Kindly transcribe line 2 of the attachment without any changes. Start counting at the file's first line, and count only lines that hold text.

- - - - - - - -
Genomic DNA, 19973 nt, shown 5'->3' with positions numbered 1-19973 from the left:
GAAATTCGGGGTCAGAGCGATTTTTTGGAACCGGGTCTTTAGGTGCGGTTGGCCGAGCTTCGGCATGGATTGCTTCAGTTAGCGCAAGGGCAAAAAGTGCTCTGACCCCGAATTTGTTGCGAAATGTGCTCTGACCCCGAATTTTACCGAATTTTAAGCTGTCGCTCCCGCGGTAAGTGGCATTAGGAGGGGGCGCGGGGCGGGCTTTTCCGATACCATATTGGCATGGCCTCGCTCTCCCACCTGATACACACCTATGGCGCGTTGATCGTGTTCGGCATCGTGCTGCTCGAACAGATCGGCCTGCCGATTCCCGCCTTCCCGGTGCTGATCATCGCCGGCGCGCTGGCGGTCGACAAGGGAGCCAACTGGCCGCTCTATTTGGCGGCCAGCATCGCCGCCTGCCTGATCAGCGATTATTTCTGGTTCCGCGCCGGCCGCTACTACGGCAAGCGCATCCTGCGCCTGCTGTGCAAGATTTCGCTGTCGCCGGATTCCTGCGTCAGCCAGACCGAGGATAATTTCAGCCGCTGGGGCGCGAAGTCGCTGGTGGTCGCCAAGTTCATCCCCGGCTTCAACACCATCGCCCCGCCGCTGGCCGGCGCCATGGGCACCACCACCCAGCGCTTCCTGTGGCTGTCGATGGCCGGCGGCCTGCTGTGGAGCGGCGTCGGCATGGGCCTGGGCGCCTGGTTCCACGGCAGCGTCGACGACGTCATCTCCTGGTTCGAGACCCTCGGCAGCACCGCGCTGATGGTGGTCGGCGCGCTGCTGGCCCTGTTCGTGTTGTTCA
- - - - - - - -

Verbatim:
GAAATTCGGGGTCAGAGCGATTTTTTGGAACCGGGTCTTTAGGTGCGGTTGGCCGAGCTTCGGCATGGATTGCTTCAGTTAGCGCAAGGGCAAAAAGTGCTCTGACCCCGAATTTGTTGCGAAATGTGCTCTGACCCCGAATTTTACCGAATTTTAAGCTGTCGCTCCCGCGGTAAGTGGCATTAGGAGGGGGCGCGGGGCGGGCTTTTCCGATACCATATTGGCATGGCCTCGCTCTCCCACCTGATACACACCTATGGCGCGTTGATCGTGTTCGGCATCGTGCTGCTCGAACAGATCGGCCTGCCGATTCCCGCCTTCCCGGTGCTGATCATCGCCGGCGCGCTGGCGGTCGACAAGGGAGCCAACTGGCCGCTCTATTTGGCGGCCAGCATCGCCGCCTGCCTGATCAGCGATTATTTCTGGTTCCGCGCCGGCCGCTACTACGGCAAGCGCATCCTGCGCCTGCTGTGCAAGATTTCGCTGTCGCCGGATTCCTGCGTCAGCCAGACCGAGGATAATTTCAGCCGCTGGGGCGCGAAGTCGCTGGTGGTCGCCAAGTTCATCCCCGGCTTCAACACCATCGCCCCGCCGCTGGCCGGCGCCATGGGCACCACCACCCAGCGCTTCCTGTGGCTGTCGATGGCCGGCGGCCTGCTGTGGAGCGGCGTCGGCATGGGCCTGGGCGCCTGGTTCCACGGCAGCGTCGACGACGTCATCTCCTGGTTCGAGACCCTCGGCAGCACCGCGCTGATGGTGGTCGGCGCGCTGCTGGCCCTGTTCGTGTTGTTCA